The flag is three vertical bands of green (hoist side), white, and green with a large green Norfolk Island pine tree centered in the slightly wider white band.

Administrative divisions

The major settlement on the Island is Burnt Pine, located predominantly along Taylor's Road, where the shopping centre, post office, liquor store, telephone exchange and community hall are located. Settlement also exists over much of the island, consisting largely of widely-separated homesteads.

Government House, the official residence of the Administrator, is located on Quality Row in what was the penal settlement of Kingston. Other government buildings, including the court, Legislative Assembly and Administration, are also located there. Kingston's role is largely a ceremonial one, however, with most of the economic impetus coming from Burnt Pine.

Relations with Australia

Controversy exists as to the exact status of Norfolk Island. Although officially part of Australia, some Islanders claim that it was actually granted independence at the time Queen Victoria granted permission to Pitcairn Islanders to re-settle on the island. Residents of Norfolk Island do not pay Australian taxes (creating a tax haven for locals and visitor alike) and the island is subject to separate immigration controls from the remainder of the nation.

Australian citizens and residents from other parts of the nation do not have automatic right of residence on the island. Australian citizens must carry either a passport or a Document of Identity to travel to Norfolk Island. Citizens of all other nations must carry a passport to travel to Norfolk Island even if arriving from other parts of Australia. Non-Australians without a multiple entry visa to Australia (or authority to enter without a visa) will be refused entry if they try to return to mainland Australia from Norfolk Island.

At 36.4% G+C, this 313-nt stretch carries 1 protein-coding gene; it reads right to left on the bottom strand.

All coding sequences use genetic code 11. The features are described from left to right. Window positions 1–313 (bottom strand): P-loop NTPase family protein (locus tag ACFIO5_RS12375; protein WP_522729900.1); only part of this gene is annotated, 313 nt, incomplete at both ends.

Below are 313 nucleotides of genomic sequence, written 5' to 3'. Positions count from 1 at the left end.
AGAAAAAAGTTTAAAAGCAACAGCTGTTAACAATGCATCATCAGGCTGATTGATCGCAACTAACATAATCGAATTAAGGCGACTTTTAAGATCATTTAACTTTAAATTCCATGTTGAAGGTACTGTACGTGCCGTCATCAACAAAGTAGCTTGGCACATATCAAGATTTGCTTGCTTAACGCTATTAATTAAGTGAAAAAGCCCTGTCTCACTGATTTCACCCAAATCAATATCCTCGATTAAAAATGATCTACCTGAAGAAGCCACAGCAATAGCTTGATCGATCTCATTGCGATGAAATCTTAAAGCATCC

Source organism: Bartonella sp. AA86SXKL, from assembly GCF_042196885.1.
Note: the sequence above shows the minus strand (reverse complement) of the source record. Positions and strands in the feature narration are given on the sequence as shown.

Residency on Norfolk Island is normally granted in a manner similar to most sovereign nations today – sponsorship must be made by an existing resident of Norfolk Island or a business operating on the island. Temporary residency may also be granted to skilled workers necessary for the island's services – examples are medical, government and teaching staff.

Medicare does not cover Norfolk Island. All visitors to Norfolk Island, including Australians, are recommended to purchase travel insurance. Serious medical conditions are not treated on the island; rather, the patient is flown back to mainland Australia, if necessary by the Royal Australian Air Force.


Though usually peaceful, Norfolk Island has been the site of two murders in the 2000s so far. The Deputy Chief Minister of the island, Ivens Buffett, was found shot dead in 2004, two years after the body of Janelle Patton was found. The murders are not related. Other than these two events, crime is low on the island.